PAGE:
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I see Warren almost every day, at least the days I go to the office. He’ll stop mid-conversation to say hello to me as I walk in the office, and he always notices when I have new shoes or a new pair of glasses. He’s always smiling, always remembers everyone’s name. The other morning I told him he’s the highlight of my workweek and he blushed.
Warren’s not my building security guard or doorman, he’s one of the homeless people who spend the day on the street corner. But Warren never asks for change, he instead makes friends and changes people’s opinions with his personality.
I was at my desk working on a project, and felt as though if I sat here another minute my ass would fuse to my chair. I had a headache, I was tired, I was sluggish, I realized it was 2pm and I hadn’t yet eaten lunch. I told my team I was stepping out and left with no real direction. I decided to walk up a couple blocks to a little café I like, but I ended up awkwardly walking at the same speed as two women having a serious conversation and they walked in there so I felt life was telling me to go on. So I did. I walked several blocks, almost in a circle, went into a different restaurant where I took my lunch in front of a sunny window, reading a book on my phone’s Kindle app. This break from the workday should have energized me, but I left the restaurant feeling even more glum. I walked the long way back, the bitter cold air hurt my face, and I felt as though I needed it, deserved it for some reason.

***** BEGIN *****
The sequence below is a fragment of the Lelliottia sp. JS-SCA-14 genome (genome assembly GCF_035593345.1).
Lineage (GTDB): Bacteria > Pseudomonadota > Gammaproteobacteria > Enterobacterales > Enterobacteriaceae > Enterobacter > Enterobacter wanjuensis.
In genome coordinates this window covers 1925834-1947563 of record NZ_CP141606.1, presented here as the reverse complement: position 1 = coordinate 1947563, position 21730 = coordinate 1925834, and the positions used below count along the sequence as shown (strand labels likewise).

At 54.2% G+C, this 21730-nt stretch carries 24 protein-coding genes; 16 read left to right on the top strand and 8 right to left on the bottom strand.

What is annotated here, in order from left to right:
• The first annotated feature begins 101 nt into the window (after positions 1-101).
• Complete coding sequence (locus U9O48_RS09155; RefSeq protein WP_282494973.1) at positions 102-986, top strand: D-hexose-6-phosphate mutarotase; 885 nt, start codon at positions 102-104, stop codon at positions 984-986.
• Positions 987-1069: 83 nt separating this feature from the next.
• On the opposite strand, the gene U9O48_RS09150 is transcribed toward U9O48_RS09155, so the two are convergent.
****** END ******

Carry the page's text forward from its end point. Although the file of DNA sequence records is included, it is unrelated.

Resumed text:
I rounded the corner, and there was Warren, smiling his lovely warm smile. He finished up his conversation with two gentlemen and we shook hands. We didn’t get a chance to chat earlier. Warren’s son really wants to be in the church choir, and this weekend they’re going to church to have him audition. Warren started to speak negatively about his son’s mother but stopped himself. “Being mean never helped anyone do anything great,” he said. “Be you angry or be you happy, you’re going to have the same life, so you might as well be happy and enjoy as much of it you can.”
Here’s this homeless man, a single father in a torn coat and one glove being my guru. And I took in his advice, like I do all of Warren’s advice. Because as always, Warren is right. He could get angry about those who pretend they don’t see him, angry that he can’t find a job though he’s actively looking, angry that he has to raise a boy on his own, angry about so many things. But instead he finds the positive, and chooses to share his positivity with everyone he meets.
Warren shook my hand again, and I gave him a hug in return. Because of his inspirational talk and sunny outlook, I decided to be a Warren this weekend. And maybe by sharing this nugget of my day with you, you too can be a Warren and find the happy and share it with the world around you.
He can’t buy food with a hug. Why can’t you give him a gift card to a grocery store, if handing out cash is too distasteful?
Allie at Wardrobe Oxygen says